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40-Who Helped Draupadee in the Court?

This is a common belief that when Draupadee was disrobed in the Dice Court, she was helped by Krishn. The Mahabharat, the TV Serial by BR Chopra, has gone so far in this regard that he has shown Draupadee even calling "Krishn, Krishn" in her distress time; and then Krishn coming to help her and extending her robe to infinity and Dushaasan getting tired.

At the same time, in another reference Krishn says - "If I had been there, they could not have behaved like this with you. I was not even in Dwaarakaa, so I did not know it. When I came back then only knew it and I am coming here."

Another story connected to this incident is told that when Krishn killed Shishupaal in Yudhishthir's Raajsooya Yagya by His Chakra, His finger got hurt and bled. Draupadee noticed it and she immediately tore her dress and tied that torn strip of her cloth on Krishn's finger to stop the bleeding. At that time Krishn said - "Draupadee, Today I have become indebted to you. In the future I will return your debt in such a grand way that the whole world will be surprised to see it."

By this statement it seems that Krishn already knew as what was going to happen with Draupadee in future and He was going to help her in that situation. But Krishn's above statement shows that He did not know about this incident - something is fishy.

So do you think that someone actually helped Draupadee with those yards of cloth? Although it is believed so that Lord Krishn appeared to rescue Draupadee from being stripped in public by Dushaasan, but at the same time it seems rubbish too. Krishn never came to help her. If He had come to help her why would Krishn apologize to Draupadee when they later met in the forest, saying that He was busy defending Dwaarakaa against Shaalv and could not help her?"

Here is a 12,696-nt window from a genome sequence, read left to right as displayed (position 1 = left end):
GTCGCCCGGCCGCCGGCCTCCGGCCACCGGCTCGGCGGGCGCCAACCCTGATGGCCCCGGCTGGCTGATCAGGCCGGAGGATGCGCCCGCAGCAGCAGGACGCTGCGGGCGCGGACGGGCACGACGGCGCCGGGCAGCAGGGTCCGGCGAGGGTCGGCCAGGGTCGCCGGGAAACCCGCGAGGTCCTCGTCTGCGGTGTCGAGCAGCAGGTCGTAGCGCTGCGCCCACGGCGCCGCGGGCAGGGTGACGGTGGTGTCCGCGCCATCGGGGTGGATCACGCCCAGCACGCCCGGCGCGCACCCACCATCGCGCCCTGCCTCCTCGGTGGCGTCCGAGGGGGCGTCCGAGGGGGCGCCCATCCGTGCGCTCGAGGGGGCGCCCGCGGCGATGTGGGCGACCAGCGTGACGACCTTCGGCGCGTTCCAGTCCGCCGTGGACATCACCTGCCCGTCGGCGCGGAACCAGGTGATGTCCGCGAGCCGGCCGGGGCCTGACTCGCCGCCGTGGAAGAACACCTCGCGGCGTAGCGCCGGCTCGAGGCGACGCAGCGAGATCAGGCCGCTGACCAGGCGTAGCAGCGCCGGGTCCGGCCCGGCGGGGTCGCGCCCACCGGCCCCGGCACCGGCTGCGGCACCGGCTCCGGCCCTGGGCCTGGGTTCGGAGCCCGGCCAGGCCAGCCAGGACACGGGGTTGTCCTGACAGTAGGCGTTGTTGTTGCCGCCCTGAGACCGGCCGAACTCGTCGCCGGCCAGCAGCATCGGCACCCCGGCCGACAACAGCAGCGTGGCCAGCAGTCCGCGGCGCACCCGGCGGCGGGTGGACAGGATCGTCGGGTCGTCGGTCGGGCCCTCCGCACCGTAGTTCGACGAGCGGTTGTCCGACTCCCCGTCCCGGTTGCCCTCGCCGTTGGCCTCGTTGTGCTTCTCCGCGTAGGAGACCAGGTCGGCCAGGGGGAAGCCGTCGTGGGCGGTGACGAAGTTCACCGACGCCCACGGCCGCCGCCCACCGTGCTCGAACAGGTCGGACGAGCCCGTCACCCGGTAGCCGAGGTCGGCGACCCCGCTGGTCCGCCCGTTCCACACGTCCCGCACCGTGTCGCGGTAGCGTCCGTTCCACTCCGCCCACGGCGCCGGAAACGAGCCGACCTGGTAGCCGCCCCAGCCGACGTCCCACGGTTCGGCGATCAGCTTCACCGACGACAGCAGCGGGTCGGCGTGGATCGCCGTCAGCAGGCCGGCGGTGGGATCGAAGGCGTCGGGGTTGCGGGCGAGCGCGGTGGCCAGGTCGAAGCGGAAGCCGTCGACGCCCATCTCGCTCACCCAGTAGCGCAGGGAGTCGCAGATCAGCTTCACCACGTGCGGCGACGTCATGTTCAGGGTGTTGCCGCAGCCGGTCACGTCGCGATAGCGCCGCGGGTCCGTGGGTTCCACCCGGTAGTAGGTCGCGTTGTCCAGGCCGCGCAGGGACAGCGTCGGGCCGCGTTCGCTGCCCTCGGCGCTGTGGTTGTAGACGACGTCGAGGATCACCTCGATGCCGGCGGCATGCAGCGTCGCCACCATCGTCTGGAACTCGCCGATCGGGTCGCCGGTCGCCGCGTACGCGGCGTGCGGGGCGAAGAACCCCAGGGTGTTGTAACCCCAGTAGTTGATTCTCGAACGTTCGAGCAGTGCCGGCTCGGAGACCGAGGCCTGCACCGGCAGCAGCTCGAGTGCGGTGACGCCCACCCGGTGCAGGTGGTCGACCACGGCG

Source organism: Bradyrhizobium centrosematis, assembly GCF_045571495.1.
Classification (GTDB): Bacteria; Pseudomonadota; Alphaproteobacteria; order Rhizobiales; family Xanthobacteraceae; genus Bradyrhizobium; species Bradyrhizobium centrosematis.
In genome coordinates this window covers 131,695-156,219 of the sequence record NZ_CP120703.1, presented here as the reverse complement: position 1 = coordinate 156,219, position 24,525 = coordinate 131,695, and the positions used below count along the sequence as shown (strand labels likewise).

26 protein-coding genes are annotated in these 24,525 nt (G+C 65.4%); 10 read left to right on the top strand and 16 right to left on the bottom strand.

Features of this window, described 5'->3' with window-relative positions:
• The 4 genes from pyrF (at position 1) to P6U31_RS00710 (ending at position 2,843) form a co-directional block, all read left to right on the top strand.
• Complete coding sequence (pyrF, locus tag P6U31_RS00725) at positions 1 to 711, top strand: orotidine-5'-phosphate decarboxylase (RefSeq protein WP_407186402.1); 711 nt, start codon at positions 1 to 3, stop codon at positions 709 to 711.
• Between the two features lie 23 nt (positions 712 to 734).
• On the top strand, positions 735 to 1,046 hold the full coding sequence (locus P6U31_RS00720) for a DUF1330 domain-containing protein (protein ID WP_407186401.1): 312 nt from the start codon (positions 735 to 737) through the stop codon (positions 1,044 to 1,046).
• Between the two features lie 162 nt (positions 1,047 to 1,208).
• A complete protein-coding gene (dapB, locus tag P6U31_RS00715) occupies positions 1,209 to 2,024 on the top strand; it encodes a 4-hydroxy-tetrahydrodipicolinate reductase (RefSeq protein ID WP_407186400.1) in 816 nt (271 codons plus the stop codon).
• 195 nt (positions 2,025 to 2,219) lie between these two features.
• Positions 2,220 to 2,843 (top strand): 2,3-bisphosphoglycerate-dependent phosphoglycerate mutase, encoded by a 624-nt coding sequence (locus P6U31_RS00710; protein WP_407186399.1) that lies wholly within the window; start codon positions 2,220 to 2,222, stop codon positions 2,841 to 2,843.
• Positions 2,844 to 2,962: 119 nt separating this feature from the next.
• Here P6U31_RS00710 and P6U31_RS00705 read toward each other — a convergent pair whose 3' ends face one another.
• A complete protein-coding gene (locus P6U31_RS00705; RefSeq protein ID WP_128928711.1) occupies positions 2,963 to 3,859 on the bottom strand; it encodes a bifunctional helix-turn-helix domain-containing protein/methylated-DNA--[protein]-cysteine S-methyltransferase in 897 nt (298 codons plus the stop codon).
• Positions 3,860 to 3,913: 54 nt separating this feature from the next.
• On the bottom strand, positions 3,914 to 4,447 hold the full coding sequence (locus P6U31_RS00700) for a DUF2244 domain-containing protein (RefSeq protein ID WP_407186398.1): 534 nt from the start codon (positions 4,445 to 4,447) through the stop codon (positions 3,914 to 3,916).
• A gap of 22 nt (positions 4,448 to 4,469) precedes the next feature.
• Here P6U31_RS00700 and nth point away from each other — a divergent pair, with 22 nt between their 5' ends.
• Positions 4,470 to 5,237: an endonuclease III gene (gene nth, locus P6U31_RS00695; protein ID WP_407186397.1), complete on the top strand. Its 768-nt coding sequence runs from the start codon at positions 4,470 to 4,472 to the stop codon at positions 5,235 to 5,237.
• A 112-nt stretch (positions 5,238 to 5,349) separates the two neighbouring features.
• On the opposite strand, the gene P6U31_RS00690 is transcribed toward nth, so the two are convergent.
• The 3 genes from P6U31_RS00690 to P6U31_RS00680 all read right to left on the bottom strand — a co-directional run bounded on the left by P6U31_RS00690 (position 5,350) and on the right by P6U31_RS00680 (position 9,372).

It is clearly said in the court scene that it was Dharm who robed her. Dharm is Vidur, not Krishn. There is no word for miracle in Sanskrit.

“The Vastra Haran scene troubled morals in Victorian times too. How do you justify Duryodhan telling Draupadee “…‘come sit on my thigh / With a wicked lustful eye…’?” One can imagine what should have rhymed with eye but thigh must have seemed offensive.

“Again, during the years in the forests, Vyaas Jee says the Paandav survived on Maans, or flesh. Look up the Gita Press edition and you will find the word twisted to mean flesh of fruits and hence the Hindi translation Phal, or fruits. Why, check the dictionary and you’ll see Vaanar means Van Nar or forest folk, not monkeys.”

“And Raakshas (whose root is Raksh which means "protect") is the one who protects, not a demon.” Such interventions abound in the translations of other religious texts too.

In the Afrikaans Bible, they had changed Solomon’s description in Song of Solomon from ‘black and comely’ to ‘brown and comely’.

There is another question - "Why Arjun would be the only one refusing to fight when his reasons applied to all other Paandav too. The Mahaabhaarat has an aural quality. It is meant to be read and not to be televised. In fact both the TV Serials on Mahaabhaarat, BR Chopra’s and Ekta Kapoor’s versions, are not worth a comment. Every word of Vyaas has another face.

Take the four pillars of character - Dharm can mean ritual or spiritual, Kaam love or lust, Arth money or meaning of money, and Moksh escape or liberation. It is up to you to choose.”



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Created by Sushma Gupta On 05/27/04
Modified on 12/07/12